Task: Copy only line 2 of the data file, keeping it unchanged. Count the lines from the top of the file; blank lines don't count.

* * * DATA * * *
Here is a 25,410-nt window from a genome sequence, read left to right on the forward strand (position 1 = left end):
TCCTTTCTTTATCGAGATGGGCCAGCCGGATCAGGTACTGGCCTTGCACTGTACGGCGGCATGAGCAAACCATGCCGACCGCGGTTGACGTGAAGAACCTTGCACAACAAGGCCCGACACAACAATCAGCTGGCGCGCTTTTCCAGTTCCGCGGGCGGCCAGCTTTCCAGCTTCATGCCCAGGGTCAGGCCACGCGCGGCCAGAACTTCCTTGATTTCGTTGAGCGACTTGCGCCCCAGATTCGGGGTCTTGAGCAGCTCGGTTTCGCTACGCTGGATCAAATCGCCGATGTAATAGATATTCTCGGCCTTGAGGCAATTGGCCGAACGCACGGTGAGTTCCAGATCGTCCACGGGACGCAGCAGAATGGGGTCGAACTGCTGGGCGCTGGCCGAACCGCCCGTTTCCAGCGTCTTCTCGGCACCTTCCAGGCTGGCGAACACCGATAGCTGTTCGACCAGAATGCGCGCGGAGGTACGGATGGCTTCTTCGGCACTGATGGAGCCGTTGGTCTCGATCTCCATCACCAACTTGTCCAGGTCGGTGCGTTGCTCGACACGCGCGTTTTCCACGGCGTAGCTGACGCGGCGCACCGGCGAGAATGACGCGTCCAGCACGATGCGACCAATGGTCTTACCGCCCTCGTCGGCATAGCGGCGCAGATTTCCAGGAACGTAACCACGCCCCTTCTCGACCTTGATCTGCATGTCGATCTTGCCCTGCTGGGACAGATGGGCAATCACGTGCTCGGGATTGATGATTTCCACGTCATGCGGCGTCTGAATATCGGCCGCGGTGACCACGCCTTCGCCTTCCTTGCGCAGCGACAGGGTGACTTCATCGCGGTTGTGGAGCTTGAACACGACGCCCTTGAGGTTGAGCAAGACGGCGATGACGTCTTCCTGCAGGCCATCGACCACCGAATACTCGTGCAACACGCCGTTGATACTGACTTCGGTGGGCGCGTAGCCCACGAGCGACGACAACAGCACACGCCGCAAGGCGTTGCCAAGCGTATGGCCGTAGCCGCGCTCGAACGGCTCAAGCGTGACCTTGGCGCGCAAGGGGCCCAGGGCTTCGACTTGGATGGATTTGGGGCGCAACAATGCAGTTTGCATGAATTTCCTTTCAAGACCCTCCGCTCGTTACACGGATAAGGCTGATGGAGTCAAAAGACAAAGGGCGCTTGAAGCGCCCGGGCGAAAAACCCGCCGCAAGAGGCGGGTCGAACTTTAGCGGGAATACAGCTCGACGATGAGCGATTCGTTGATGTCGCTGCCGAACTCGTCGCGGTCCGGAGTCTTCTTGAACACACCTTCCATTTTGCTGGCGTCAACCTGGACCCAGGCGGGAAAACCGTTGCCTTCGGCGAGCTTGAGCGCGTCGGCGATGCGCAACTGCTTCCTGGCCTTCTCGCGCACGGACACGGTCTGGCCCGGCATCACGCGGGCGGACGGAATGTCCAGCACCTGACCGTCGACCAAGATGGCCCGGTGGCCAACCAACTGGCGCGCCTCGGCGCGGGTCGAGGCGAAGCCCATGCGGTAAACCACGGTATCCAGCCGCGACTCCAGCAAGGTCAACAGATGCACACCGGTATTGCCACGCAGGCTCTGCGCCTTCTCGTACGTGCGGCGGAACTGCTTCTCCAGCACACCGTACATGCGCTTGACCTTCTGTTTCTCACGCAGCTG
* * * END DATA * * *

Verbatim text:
TCCTTTCTTTATCGAGATGGGCCAGCCGGATCAGGTACTGGCCTTGCACTGTACGGCGGCATGAGCAAACCATGCCGACCGCGGTTGACGTGAAGAACCTTGCACAACAAGGCCCGACACAACAATCAGCTGGCGCGCTTTTCCAGTTCCGCGGGCGGCCAGCTTTCCAGCTTCATGCCCAGGGTCAGGCCACGCGCGGCCAGAACTTCCTTGATTTCGTTGAGCGACTTGCGCCCCAGATTCGGGGTCTTGAGCAGCTCGGTTTCGCTACGCTGGATCAAATCGCCGATGTAATAGATATTCTCGGCCTTGAGGCAATTGGCCGAACGCACGGTGAGTTCCAGATCGTCCACGGGACGCAGCAGAATGGGGTCGAACTGCTGGGCGCTGGCCGAACCGCCCGTTTCCAGCGTCTTCTCGGCACCTTCCAGGCTGGCGAACACCGATAGCTGTTCGACCAGAATGCGCGCGGAGGTACGGATGGCTTCTTCGGCACTGATGGAGCCGTTGGTCTCGATCTCCATCACCAACTTGTCCAGGTCGGTGCGTTGCTCGACACGCGCGTTTTCCACGGCGTAGCTGACGCGGCGCACCGGCGAGAATGACGCGTCCAGCACGATGCGACCAATGGTCTTACCGCCCTCGTCGGCATAGCGGCGCAGATTTCCAGGAACGTAACCACGCCCCTTCTCGACCTTGATCTGCATGTCGATCTTGCCCTGCTGGGACAGATGGGCAATCACGTGCTCGGGATTGATGATTTCCACGTCATGCGGCGTCTGAATATCGGCCGCGGTGACCACGCCTTCGCCTTCCTTGCGCAGCGACAGGGTGACTTCATCGCGGTTGTGGAGCTTGAACACGACGCCCTTGAGGTTGAGCAAGACGGCGATGACGTCTTCCTGCAGGCCATCGACCACCGAATACTCGTGCAACACGCCGTTGATACTGACTTCGGTGGGCGCGTAGCCCACGAGCGACGACAACAGCACACGCCGCAAGGCGTTGCCAAGCGTATGGCCGTAGCCGCGCTCGAACGGCTCAAGCGTGACCTTGGCGCGCAAGGGGCCCAGGGCTTCGACTTGGATGGATTTGGGGCGCAACAATGCAGTTTGCATGAATTTCCTTTCAAGACCCTCCGCTCGTTACACGGATAAGGCTGATGGAGTCAAAAGACAAAGGGCGCTTGAAGCGCCCGGGCGAAAAACCCGCCGCAAGAGGCGGGTCGAACTTTAGCGGGAATACAGCTCGACGATGAGCGATTCGTTGATGTCGCTGCCGAACTCGTCGCGGTCCGGAGTCTTCTTGAACACACCTTCCATTTTGCTGGCGTCAACCTGGACCCAGGCGGGAAAACCGTTGCCTTCGGCGAGCTTGAGCGCGTCGGCGATGCGCAACTGCTTCCTGGCCTTCTCGCGCACGGACACGGTCTGGCCCGGCATCACGCGGGCGGACGGAATGTCCAGCACCTGACCGTCGACCAAGATGGCCCGGTGGCCAACCAACTGGCGCGCCTCGGCGCGGGTCGAGGCGAAGCCCATGCGGTAAACCACGGTATCCAGCCGCGACTCCAGCAAGGTCAACAGATGCACACCGGTATTGCCACGCAGGCTCTGCGCCTTCTCGTACGTGCGGCGGAACTGCTTCTCCAGCACACCGTACATGCGCTTGACCTTCTGTTTCTCACGCAGCTG